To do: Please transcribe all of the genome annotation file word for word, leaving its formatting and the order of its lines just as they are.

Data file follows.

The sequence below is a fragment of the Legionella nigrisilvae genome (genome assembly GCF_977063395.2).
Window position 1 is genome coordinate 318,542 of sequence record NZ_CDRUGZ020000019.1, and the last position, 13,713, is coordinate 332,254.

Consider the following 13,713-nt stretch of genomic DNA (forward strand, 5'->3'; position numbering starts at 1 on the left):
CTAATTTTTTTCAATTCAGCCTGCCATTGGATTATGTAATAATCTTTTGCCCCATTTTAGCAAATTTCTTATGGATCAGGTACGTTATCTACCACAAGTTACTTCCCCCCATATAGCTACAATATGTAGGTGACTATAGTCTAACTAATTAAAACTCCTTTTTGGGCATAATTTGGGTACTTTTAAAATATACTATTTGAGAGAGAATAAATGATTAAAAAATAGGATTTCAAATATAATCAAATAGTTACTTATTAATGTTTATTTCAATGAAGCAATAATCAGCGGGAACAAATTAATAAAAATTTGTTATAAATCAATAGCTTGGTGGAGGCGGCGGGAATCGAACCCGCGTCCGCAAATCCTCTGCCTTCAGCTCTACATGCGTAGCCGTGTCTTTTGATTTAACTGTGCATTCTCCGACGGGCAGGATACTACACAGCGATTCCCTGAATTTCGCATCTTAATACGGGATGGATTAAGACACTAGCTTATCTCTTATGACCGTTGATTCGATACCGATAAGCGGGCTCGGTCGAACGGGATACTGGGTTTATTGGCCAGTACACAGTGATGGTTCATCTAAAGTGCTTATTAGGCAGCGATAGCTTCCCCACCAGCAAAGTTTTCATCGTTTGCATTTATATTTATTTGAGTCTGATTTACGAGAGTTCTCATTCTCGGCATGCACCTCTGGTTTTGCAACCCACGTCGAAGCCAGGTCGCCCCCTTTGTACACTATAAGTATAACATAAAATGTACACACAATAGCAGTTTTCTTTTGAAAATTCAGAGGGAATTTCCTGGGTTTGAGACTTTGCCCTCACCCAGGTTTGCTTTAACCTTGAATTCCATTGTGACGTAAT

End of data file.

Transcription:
The sequence below is a fragment of the Legionella nigrisilvae genome (genome assembly GCF_977063395.2).
Window position 1 is genome coordinate 318,542 of sequence record NZ_CDRUGZ020000019.1, and the last position, 13,713, is coordinate 332,254.

Consider the following 13,713-nt stretch of genomic DNA (forward strand, 5'->3'; position numbering starts at 1 on the left):
CTAATTTTTTTCAATTCAGCCTGCCATTGGATTATGTAATAATCTTTTGCCCCATTTTAGCAAATTTCTTATGGATCAGGTACGTTATCTACCACAAGTTACTTCCCCCCATATAGCTACAATATGTAGGTGACTATAGTCTAACTAATTAAAACTCCTTTTTGGGCATAATTTGGGTACTTTTAAAATATACTATTTGAGAGAGAATAAATGATTAAAAAATAGGATTTCAAATATAATCAAATAGTTACTTATTAATGTTTATTTCAATGAAGCAATAATCAGCGGGAACAAATTAATAAAAATTTGTTATAAATCAATAGCTTGGTGGAGGCGGCGGGAATCGAACCCGCGTCCGCAAATCCTCTGCCTTCAGCTCTACATGCGTAGCCGTGTCTTTTGATTTAACTGTGCATTCTCCGACGGGCAGGATACTACACAGCGATTCCCTGAATTTCGCATCTTAATACGGGATGGATTAAGACACTAGCTTATCTCTTATGACCGTTGATTCGATACCGATAAGCGGGCTCGGTCGAACGGGATACTGGGTTTATTGGCCAGTACACAGTGATGGTTCATCTAAAGTGCTTATTAGGCAGCGATAGCTTCCCCACCAGCAAAGTTTTCATCGTTTGCATTTATATTTATTTGAGTCTGATTTACGAGAGTTCTCATTCTCGGCATGCACCTCTGGTTTTGCAACCCACGTCGAAGCCAGGTCGCCCCCTTTGTACACTATAAGTATAACATAAAATGTACACACAATAGCAGTTTTCTTTTGAAAATTCAGAGGGAATTTCCTGGGTTTGAGACTTTGCCCTCACCCAGGTTTGCTTTAACCTTGAATTCCATTGTGACGTAAT